Governments recognize the public depends on the certainty, however illusory, that they are safe from terrorism, war, or nuclear attack. They need to believe that the government can protect them from pandemics and climate change. Yet when political institutions fail to balance justice, liberty, privacy, and civic harmony in the pursuit of security, they jeopardize the very trust and confidence they hope to inspire. Drawing on decades of experience as a security analyst and political insider, David Omand argues that while public security is necessary for good government, the erosion of civil liberties, however slight, tips the balance in favor of bad government and, ultimately, creates an insecure state. Omand details the fine line between delivering security and violating public safety, establishing a set of principles for the intelligence community that respects the requirements of basic human liberties. He proposes a new approach to generating secret intelligence and examines the issues that arise from using technology to access new sources of information.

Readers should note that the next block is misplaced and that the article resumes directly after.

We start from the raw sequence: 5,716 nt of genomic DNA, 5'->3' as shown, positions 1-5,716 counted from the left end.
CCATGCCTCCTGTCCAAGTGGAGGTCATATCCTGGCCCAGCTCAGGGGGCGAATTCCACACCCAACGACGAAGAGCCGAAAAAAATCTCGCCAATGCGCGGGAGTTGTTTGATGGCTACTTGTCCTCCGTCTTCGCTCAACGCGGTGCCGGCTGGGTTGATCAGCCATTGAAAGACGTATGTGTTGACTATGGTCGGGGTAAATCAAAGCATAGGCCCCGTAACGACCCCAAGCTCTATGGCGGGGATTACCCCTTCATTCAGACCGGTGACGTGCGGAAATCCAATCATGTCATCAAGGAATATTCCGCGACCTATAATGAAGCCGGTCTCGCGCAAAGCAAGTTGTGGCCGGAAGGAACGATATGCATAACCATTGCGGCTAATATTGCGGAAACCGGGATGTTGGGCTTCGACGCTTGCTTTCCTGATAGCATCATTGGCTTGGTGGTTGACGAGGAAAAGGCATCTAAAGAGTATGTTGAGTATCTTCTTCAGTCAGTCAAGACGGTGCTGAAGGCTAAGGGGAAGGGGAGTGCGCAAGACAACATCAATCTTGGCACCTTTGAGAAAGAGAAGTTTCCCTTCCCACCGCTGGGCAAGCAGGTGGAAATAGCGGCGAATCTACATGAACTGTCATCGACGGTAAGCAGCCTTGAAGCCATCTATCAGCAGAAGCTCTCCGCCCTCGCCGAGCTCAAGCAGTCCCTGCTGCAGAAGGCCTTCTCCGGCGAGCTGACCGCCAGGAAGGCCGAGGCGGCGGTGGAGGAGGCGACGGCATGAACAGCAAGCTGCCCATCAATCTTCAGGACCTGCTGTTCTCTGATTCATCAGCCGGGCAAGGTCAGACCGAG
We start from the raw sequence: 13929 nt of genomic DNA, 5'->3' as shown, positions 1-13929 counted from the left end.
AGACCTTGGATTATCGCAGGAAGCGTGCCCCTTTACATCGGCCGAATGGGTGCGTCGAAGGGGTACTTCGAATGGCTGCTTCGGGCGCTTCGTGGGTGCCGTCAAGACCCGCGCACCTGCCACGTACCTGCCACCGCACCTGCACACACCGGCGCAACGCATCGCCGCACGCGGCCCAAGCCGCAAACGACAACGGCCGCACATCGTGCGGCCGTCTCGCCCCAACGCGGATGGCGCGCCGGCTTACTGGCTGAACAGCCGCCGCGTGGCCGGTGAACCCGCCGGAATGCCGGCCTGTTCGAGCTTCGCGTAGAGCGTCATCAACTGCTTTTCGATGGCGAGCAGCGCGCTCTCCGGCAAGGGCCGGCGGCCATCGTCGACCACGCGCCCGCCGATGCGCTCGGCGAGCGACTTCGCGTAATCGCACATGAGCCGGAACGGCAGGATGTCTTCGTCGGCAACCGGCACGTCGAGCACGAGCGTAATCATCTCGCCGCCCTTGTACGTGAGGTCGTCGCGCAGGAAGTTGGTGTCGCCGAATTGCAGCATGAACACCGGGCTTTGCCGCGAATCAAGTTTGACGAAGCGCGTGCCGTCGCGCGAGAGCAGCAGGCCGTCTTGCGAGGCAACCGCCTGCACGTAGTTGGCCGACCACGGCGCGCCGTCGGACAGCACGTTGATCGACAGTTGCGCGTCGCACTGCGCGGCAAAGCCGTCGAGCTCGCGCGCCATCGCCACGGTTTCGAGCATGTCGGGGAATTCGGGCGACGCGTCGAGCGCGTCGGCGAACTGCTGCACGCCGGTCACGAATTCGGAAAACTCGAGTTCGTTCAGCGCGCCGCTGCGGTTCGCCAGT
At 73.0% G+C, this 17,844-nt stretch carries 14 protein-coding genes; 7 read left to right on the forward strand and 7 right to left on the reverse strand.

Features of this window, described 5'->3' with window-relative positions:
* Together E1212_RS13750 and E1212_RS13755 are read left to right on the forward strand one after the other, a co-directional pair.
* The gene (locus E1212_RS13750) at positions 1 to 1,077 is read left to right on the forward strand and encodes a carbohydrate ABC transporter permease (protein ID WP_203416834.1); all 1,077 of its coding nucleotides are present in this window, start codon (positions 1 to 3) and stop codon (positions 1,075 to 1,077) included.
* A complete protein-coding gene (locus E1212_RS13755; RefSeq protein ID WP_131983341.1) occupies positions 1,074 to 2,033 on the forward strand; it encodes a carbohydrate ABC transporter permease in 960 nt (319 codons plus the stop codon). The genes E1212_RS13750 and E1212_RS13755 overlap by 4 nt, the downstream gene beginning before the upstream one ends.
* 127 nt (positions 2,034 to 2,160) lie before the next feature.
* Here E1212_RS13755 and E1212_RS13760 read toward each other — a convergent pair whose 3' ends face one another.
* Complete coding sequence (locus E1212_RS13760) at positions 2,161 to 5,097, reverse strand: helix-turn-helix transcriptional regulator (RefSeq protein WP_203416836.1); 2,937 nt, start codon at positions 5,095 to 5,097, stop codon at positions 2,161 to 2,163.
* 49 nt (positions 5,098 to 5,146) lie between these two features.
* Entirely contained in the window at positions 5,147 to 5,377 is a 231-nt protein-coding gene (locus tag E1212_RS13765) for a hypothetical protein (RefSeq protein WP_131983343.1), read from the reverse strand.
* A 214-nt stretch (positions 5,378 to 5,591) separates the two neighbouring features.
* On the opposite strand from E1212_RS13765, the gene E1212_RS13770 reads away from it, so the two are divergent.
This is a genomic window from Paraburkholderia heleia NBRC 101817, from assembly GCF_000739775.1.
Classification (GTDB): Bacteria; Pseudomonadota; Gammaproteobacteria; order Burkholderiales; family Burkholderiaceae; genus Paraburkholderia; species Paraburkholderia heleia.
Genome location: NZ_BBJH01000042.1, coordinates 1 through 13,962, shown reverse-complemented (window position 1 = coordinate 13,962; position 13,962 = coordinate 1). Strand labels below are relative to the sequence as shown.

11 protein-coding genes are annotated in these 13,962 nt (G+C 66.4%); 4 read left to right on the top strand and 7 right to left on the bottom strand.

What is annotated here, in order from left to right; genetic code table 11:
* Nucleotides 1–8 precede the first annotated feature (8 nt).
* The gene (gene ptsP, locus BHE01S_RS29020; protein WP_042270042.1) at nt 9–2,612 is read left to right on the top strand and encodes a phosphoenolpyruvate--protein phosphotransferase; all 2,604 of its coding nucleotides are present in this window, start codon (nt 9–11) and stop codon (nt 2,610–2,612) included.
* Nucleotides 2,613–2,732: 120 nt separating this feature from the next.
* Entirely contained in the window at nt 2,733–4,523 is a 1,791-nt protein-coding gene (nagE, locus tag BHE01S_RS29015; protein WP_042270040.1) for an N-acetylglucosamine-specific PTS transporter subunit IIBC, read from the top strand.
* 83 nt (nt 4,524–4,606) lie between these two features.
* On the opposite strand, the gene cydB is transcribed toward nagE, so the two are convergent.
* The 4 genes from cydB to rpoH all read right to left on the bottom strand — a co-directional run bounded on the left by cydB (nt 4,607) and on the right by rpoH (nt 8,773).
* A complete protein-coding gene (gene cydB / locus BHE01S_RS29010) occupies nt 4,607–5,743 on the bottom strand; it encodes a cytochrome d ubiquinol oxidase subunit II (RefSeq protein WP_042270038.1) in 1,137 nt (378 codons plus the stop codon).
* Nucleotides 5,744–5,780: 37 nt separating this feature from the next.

He dives into the debate over the purpose of intelligence and its ability to strengthen or weaken a government, especially in our new, jittery era. Incorporating numerous examples of security successes and failures, Omand speaks to realists, idealists, scholars, and practitioners, resetting the balance for a crucial issue of public policy.